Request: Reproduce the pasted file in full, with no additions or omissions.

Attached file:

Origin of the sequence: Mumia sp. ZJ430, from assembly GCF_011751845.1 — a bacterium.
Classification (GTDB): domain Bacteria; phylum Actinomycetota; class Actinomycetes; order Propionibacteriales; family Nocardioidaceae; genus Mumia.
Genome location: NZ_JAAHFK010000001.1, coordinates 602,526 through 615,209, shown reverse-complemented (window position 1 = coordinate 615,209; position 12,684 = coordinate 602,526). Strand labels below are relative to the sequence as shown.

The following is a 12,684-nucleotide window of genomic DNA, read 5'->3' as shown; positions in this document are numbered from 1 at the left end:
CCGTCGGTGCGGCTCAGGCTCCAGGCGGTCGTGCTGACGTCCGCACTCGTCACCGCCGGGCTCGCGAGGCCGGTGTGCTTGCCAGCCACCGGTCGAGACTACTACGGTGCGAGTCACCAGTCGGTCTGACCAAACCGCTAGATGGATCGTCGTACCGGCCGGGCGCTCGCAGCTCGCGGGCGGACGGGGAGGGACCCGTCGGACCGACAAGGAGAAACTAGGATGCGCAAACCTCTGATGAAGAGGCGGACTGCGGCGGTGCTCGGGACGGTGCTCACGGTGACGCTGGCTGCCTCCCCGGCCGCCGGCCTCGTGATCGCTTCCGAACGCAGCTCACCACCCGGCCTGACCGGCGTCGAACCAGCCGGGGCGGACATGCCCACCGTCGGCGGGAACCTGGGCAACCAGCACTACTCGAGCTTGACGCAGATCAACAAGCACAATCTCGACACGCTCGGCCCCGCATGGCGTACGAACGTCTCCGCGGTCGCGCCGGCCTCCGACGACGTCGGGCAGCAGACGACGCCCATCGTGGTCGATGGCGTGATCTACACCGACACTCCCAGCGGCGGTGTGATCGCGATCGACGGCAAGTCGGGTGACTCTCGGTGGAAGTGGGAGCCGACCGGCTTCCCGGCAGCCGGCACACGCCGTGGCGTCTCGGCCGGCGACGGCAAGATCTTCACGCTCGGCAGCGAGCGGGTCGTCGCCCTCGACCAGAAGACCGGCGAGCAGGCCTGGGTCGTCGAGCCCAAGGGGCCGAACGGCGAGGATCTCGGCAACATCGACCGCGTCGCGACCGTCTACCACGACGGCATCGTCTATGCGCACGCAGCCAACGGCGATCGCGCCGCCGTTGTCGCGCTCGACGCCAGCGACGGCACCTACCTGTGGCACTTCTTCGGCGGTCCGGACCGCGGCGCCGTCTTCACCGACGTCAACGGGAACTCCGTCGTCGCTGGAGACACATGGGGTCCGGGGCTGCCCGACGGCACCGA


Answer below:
Origin of the sequence: Mumia sp. ZJ430, from assembly GCF_011751845.1 — a bacterium.
Classification (GTDB): domain Bacteria; phylum Actinomycetota; class Actinomycetes; order Propionibacteriales; family Nocardioidaceae; genus Mumia.
Genome location: NZ_JAAHFK010000001.1, coordinates 602,526 through 615,209, shown reverse-complemented (window position 1 = coordinate 615,209; position 12,684 = coordinate 602,526). Strand labels below are relative to the sequence as shown.

The following is a 12,684-nucleotide window of genomic DNA, read 5'->3' as shown; positions in this document are numbered from 1 at the left end:
CCGTCGGTGCGGCTCAGGCTCCAGGCGGTCGTGCTGACGTCCGCACTCGTCACCGCCGGGCTCGCGAGGCCGGTGTGCTTGCCAGCCACCGGTCGAGACTACTACGGTGCGAGTCACCAGTCGGTCTGACCAAACCGCTAGATGGATCGTCGTACCGGCCGGGCGCTCGCAGCTCGCGGGCGGACGGGGAGGGACCCGTCGGACCGACAAGGAGAAACTAGGATGCGCAAACCTCTGATGAAGAGGCGGACTGCGGCGGTGCTCGGGACGGTGCTCACGGTGACGCTGGCTGCCTCCCCGGCCGCCGGCCTCGTGATCGCTTCCGAACGCAGCTCACCACCCGGCCTGACCGGCGTCGAACCAGCCGGGGCGGACATGCCCACCGTCGGCGGGAACCTGGGCAACCAGCACTACTCGAGCTTGACGCAGATCAACAAGCACAATCTCGACACGCTCGGCCCCGCATGGCGTACGAACGTCTCCGCGGTCGCGCCGGCCTCCGACGACGTCGGGCAGCAGACGACGCCCATCGTGGTCGATGGCGTGATCTACACCGACACTCCCAGCGGCGGTGTGATCGCGATCGACGGCAAGTCGGGTGACTCTCGGTGGAAGTGGGAGCCGACCGGCTTCCCGGCAGCCGGCACACGCCGTGGCGTCTCGGCCGGCGACGGCAAGATCTTCACGCTCGGCAGCGAGCGGGTCGTCGCCCTCGACCAGAAGACCGGCGAGCAGGCCTGGGTCGTCGAGCCCAAGGGGCCGAACGGCGAGGATCTCGGCAACATCGACCGCGTCGCGACCGTCTACCACGACGGCATCGTCTATGCGCACGCAGCCAACGGCGATCGCGCCGCCGTTGTCGCGCTCGACGCCAGCGACGGCACCTACCTGTGGCACTTCTTCGGCGGTCCGGACCGCGGCGCCGTCTTCACCGACGTCAACGGGAACTCCGTCGTCGCTGGAGACACATGGGGTCCGGGGCTGCCCGACGGCACCGA